Published on in Vol 1 (2023)

Preprints (earlier versions) of this paper are available at https://preprints.jmir.org/preprint/50621, first published .
Peer Review of “The Loch Ness Monster: If It’s Real, Could It Be an Eel?”

Peer Review of “The Loch Ness Monster: If It’s Real, Could It Be an Eel?”

Peer Review of “The Loch Ness Monster: If It’s Real, Could It Be an Eel?”

Authors of this article:

Don Jellyman 1 Author Orcid Image

Peer-Review Report


This is a peer-review report submitted for the paper “The Loch Ness Monster: If It’s Real, Could It Be an Eel?”


General Assessment

This paper [1] is an interesting assessment that verifies the obvious—that any monster of ~6 m cannot be an eel (Anguilla anguilla), although there is a reasonable likelihood that eels of ~1 m could account for some of the “sightings” of elongate animals in the loch. However, even though the outcome is unsurprising, the author approaches the subject in a rigorous and systematic way. As such, the manuscript is of value in eliminating eels as possible candidate species for the mythical monster.

The manuscript is well-written and referenced.

Essential Revisions That Are Required to Verify the Manuscript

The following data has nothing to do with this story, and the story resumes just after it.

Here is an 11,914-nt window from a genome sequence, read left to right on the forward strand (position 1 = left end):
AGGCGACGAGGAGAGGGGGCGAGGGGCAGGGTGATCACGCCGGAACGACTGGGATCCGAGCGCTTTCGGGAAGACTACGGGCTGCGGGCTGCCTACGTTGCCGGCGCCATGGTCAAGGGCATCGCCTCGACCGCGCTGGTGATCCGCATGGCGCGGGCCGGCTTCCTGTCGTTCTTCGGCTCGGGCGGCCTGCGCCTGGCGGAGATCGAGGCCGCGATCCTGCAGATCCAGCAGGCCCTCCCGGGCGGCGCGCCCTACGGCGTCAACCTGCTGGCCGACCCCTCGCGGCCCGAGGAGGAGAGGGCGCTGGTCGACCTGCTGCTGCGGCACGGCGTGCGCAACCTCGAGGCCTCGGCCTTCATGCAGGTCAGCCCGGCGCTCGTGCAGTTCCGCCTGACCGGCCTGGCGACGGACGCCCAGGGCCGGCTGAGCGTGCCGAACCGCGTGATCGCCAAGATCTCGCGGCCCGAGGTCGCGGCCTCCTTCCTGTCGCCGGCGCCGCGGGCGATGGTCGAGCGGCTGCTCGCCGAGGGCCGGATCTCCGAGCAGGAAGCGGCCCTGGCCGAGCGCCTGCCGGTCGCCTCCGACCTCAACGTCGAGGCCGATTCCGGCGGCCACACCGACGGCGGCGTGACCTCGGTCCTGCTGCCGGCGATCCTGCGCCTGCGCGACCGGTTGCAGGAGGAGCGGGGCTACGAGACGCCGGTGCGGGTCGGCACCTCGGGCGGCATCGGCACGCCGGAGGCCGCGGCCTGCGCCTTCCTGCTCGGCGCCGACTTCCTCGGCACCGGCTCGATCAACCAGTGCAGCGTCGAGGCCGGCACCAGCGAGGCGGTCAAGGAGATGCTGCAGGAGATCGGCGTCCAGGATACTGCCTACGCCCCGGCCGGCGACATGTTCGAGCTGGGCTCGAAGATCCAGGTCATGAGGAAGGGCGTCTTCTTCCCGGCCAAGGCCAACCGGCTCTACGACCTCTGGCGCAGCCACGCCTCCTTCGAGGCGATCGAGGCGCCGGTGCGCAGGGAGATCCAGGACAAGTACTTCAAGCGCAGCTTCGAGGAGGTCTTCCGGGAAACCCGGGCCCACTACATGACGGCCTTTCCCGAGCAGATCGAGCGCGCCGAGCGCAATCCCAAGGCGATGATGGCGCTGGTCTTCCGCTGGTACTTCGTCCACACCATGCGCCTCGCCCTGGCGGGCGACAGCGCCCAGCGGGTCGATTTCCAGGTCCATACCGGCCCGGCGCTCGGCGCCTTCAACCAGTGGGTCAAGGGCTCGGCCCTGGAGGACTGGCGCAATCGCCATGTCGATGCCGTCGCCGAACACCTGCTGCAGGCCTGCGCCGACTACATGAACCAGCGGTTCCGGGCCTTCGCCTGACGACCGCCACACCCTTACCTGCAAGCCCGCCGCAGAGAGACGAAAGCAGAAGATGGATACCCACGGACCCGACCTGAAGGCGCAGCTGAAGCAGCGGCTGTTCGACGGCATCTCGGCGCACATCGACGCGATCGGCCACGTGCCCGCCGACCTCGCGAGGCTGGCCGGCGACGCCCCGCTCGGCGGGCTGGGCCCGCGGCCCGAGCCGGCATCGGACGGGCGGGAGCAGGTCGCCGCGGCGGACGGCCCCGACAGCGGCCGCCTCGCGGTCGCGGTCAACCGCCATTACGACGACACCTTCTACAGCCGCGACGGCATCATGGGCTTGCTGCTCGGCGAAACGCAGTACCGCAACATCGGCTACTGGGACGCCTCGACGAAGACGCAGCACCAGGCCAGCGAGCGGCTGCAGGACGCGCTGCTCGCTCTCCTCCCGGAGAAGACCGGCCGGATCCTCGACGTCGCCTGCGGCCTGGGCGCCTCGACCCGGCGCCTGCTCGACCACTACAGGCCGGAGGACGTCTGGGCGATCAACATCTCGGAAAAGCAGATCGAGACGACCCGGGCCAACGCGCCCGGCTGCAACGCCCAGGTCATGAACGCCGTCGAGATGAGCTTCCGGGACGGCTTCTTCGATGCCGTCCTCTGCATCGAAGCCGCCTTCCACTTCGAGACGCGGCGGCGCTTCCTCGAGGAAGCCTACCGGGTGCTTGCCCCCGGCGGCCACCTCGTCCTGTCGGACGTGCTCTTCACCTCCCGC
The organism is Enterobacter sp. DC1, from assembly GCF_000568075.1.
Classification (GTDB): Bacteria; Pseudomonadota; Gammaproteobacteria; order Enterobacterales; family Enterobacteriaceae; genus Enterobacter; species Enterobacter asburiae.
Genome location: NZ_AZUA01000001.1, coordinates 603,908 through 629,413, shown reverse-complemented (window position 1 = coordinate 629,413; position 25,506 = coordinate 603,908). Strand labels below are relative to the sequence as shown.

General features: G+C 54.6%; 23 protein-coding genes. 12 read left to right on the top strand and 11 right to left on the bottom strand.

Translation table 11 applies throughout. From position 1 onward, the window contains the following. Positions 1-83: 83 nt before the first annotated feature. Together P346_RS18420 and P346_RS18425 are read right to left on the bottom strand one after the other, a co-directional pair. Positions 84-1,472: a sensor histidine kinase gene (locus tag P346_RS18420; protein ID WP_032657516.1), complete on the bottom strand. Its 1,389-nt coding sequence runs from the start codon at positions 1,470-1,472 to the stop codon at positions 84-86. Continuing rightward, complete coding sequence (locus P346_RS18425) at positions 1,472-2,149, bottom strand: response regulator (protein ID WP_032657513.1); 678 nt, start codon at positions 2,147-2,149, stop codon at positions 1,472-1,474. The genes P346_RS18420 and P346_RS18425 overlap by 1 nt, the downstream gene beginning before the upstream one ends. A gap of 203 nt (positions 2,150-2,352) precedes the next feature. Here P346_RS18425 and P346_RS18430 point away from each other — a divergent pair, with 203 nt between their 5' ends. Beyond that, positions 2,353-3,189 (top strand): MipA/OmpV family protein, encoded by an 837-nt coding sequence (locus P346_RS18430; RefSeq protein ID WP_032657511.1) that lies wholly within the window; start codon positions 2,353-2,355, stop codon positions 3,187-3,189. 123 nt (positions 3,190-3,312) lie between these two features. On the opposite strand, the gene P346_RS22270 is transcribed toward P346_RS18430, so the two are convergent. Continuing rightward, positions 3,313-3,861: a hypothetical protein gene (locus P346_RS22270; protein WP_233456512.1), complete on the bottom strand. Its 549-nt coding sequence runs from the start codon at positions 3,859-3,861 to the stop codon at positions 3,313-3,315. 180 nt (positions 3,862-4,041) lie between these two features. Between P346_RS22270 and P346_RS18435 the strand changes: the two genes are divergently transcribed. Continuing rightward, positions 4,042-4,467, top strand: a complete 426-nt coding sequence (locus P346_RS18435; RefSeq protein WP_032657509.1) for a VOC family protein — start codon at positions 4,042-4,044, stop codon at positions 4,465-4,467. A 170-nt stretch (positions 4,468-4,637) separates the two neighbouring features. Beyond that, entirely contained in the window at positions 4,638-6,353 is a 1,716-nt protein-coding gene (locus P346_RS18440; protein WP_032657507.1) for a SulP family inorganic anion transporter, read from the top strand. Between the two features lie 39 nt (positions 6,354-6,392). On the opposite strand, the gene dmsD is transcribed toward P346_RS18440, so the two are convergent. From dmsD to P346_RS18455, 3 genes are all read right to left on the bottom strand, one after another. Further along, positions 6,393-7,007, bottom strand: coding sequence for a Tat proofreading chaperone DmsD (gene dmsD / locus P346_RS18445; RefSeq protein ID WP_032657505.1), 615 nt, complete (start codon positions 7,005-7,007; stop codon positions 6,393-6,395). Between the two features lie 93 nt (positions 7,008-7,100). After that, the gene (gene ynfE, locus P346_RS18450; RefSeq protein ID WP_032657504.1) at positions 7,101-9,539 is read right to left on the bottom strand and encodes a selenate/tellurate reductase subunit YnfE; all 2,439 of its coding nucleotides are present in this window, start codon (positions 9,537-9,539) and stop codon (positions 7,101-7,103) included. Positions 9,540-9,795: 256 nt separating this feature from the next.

Nil.

Other Suggestions to Improve the Manuscript

Nil.

Decision

Verified: The content is academically sound, only minor amendments (if any) are suggested.

Conflicts of Interest

None declared.

Editorial Notice

This paper was peer-reviewed by the Plan P Hashtag Community partner #PeerRef.

  1. Foxon F. The Loch Ness monster: if it's real, could it be an eel? JMIRx Bio. 2023:e49063. [CrossRef]

Edited by G Eysenbach; This is a non–peer-reviewed article. submitted 06.07.23; accepted 06.07.23; published 21.07.23.

Copyright

©Don Jellyman. Originally published in JMIRx Bio (https://bio.jmirx.org), 21.07.2023.

This is an open-access article distributed under the terms of the Creative Commons Attribution License (https://creativecommons.org/licenses/by/4.0/), which permits unrestricted use, distribution, and reproduction in any medium, provided the original work, first published in JMIRx Bio, is properly cited. The complete bibliographic information, a link to the original publication on https://bio.jmirx.org/, as well as this copyright and license information must be included.